The First 150 days of I-SEM; Part 1 – The Price Spike of January 24th

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The First 150 days of I-SEM; Part 1

The Price Spike of January 24th


In ElectroRoute’s latest series of Insights, we plan to investigate more thoroughly how the first 150 days of I-SEM have unfolded, specifically touching on topics regarding pricing, market rules and general behaviour. Today, in the first of this series, we are fast forwarding to day 115 where we saw the highest price spike of the market so far. Here we investigate the events that caused the price spike and examine if there is a way to avoid this going forward.


With four months of trading under its belt, I-SEM witnessed an unsettling peak balancing price of €3,774/MWh at lunch time on Thursday, January 24th.  This price, over double the next highest price of I-SEM, was caused by several coinciding events across the island of IrelandIn this Insight, we provide a high-level overview of these events which demonstrate the volatile nature of the I-SEM market. Early on the morning of Wednesday, January 23rd the first player in the price spike came into play; the Coolkeeragh 400MW power station in Derry declared an unplanned outage due to technical problems. The outage would last three days. With high wind forecast in ROI for January 24th, I-SEM ex-ante markets cleared at low prices, and of most relevance to this topic, they cleared lower than their corresponding prices in the GB BETTA market. This price difference resulted in the Moyle interconnector being scheduled to export upwards of 200MW to GB over the lunch and evening peak time brackets of the 24th. Maximising the efficient use of interconnectors was a key sell point of the new I-SEM market whereby interconnectors are scheduled between coupled markets based on the Euphemia algorithm. However, a key factor which led to this specific price spike was that of the two interconnectors available, Moyle and EWIC, Moyle was scheduled to export. The Moyle interconnector, connecting Northern Ireland to Scotland, was deemed the suitable choice due to the application of losses in the Euphemia algorithm and in turn trumped the second choice of EWIC which connects the Republic of Ireland to Wales. The above scheduling, however, did not consider the restrictions on the north south tie-line and acted on the assumption that the island of Ireland had unlimited transfer of power between the north and south. As lunch time on January 24th approached the Irish system was long and wind energy was plentiful on the south of the island, but the north was becoming heavily constrained. In the north demand was increasing, Coolkeeragh power station was out, wind energy was below forecast, and Moyle was exporting at its full capacity. Concurrently, the north south tie-line had reached its operational limits and was unable to flow any more power from the south to the north. The excess wind energy which was essentially being exported by Moyle in the north was trapped south of the tie-line leading to a long system in the south and a large system constraint in the north. As a result, an amber alert was raised by the System Operator. In order to meet the high constraint issues, the two Antrim-based Ballylumford plants were called on as fast-acting plants and hit at their simple offer incremental prices of €6,342/MWh and €5,637/MWh respectively. Initially, both plants were flagged as non-marginal, i.e. there were limitations on the units’ ability to alter generation output and in turn should not be used as part of the system-wide imbalance price calculation. However, as the RTD (Real-Time Dispatch) increased the plants from their LOL (Lower Operating Limit) they became marginal, while simultaneously the all-island system flipped to being short. As the most expensive unit which has not been flagged in a short system, the Ballylumford plant with a simple incremental offer of €5,637/MWh had its first impact on the balancing price. Over the next hour, as the unit moved between various operational limits and ramping constraints, its non-marginal flag came in and out of play. With all ROI units being flagged due to the MWR constraint (a constraint on the north-south tie line) and other NI units being non-marginally flagged, the Ballylumford unit set a number of 5-minute imbalance prices resulting in two imbalance settlement prices of €3,773/MWh and €1,909/MWh. In conclusion, the price spike on January 24th indicates a number of important discussion points. Firstly, it shows an obvious impact of the lack of capacity across the North South interconnector and clearly creates a limitation for the Transmission System Operator in operating the system safely. Secondly, we see that that the ability to trade in the market is subject to having a clear understanding of the system dynamics, as shown on this occasion by the regular movement of plants in and out of becoming marginal units which set the price for the rest of the market. While this example shows a particularly volatile day in I-SEM and does stand out as one for extra scrutiny, it is worth noting that I-SEM generally has proven to be a particularly volatile marketplace for all participants. As the days pass, it seems more likely that this volatility is not just a passing trend but rather a feature of the all-island energy market. Cognisant of this, we continue to constantly develop and update our service offering to provide market participants with an effective hedge against such volatility and to ensure budget certainty for a range of asset owners.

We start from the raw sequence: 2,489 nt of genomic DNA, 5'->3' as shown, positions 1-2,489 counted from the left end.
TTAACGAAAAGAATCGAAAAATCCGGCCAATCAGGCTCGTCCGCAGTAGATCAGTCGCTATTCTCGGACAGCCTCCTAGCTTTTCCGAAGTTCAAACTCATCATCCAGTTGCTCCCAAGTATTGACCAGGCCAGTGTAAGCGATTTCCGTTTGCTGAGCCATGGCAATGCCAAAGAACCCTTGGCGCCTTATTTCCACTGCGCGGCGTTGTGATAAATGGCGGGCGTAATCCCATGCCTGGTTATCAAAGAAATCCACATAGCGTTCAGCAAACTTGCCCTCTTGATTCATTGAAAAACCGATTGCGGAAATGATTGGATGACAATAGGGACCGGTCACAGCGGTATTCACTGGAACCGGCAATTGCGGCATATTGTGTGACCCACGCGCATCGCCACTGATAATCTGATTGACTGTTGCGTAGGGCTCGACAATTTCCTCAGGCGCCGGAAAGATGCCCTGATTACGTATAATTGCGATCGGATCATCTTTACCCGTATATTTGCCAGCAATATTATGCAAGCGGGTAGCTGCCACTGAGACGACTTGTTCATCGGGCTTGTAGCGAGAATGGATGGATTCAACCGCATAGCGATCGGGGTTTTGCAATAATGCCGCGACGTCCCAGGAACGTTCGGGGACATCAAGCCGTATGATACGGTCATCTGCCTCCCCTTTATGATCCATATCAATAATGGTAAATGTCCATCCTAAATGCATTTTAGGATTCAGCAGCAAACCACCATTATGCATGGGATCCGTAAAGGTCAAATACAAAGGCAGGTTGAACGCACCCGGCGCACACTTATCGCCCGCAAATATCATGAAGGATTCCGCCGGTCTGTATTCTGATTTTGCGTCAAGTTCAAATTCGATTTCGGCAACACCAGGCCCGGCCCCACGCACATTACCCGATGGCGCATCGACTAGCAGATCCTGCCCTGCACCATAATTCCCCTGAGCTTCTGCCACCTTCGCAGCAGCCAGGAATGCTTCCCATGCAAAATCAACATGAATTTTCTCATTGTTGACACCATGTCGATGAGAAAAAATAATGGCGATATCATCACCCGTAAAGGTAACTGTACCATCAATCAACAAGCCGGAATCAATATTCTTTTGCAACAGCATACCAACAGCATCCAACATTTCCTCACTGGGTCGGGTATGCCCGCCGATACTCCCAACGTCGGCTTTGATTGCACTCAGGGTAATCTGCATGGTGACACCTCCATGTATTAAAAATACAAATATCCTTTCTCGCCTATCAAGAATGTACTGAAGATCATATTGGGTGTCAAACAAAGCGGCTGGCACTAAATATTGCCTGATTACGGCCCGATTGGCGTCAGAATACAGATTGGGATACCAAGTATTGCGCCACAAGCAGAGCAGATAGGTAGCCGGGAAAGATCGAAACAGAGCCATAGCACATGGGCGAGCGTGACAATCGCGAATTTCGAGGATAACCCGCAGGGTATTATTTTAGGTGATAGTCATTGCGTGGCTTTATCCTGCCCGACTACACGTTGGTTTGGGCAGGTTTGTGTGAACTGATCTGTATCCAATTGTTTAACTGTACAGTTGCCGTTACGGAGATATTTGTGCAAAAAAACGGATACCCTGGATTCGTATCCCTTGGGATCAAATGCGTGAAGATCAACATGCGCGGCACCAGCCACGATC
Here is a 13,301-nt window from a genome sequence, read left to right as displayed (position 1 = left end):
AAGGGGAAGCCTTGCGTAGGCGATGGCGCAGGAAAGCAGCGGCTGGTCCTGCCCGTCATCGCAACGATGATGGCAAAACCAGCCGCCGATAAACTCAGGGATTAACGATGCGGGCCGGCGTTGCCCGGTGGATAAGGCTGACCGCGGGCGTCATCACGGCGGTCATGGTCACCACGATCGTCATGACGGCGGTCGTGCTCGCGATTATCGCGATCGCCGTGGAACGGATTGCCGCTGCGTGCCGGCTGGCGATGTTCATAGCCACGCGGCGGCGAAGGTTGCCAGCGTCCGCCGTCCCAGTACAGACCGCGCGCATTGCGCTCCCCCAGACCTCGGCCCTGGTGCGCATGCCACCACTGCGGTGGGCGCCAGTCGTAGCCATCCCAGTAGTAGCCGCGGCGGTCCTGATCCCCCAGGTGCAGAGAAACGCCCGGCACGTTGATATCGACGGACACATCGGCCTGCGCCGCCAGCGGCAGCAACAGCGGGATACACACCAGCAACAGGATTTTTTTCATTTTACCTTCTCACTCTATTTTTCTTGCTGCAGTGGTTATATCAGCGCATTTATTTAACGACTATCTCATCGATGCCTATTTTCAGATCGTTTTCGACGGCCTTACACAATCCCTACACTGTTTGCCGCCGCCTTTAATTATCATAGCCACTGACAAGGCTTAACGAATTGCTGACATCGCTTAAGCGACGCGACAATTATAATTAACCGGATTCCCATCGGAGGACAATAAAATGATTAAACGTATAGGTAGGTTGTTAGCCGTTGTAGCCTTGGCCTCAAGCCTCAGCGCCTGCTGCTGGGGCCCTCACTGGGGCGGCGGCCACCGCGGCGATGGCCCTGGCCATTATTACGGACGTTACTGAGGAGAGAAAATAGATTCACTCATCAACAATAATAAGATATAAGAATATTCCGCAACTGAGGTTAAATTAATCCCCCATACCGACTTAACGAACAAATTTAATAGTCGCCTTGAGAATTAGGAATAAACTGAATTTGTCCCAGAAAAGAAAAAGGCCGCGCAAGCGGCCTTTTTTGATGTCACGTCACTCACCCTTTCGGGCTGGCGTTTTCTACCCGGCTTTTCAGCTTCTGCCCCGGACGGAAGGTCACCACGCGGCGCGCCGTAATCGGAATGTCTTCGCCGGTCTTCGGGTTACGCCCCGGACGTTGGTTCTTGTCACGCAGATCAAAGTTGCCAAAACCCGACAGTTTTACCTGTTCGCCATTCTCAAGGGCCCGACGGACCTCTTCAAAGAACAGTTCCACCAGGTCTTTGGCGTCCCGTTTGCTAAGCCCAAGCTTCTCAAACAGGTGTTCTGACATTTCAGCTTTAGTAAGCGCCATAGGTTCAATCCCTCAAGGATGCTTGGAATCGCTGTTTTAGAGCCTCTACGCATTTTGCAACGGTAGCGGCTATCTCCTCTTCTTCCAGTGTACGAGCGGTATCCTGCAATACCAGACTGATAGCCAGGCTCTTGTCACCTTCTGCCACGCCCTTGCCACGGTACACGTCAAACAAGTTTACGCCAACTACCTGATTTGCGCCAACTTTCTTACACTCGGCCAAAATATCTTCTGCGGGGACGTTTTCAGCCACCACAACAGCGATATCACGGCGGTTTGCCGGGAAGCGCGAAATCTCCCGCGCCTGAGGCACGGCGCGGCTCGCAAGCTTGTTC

Please contact our Client Services team if you would like to explore the trading, forecasting and balancing services that ElectroRoute can offer to help you minimise the impacts of this volatility on your assets.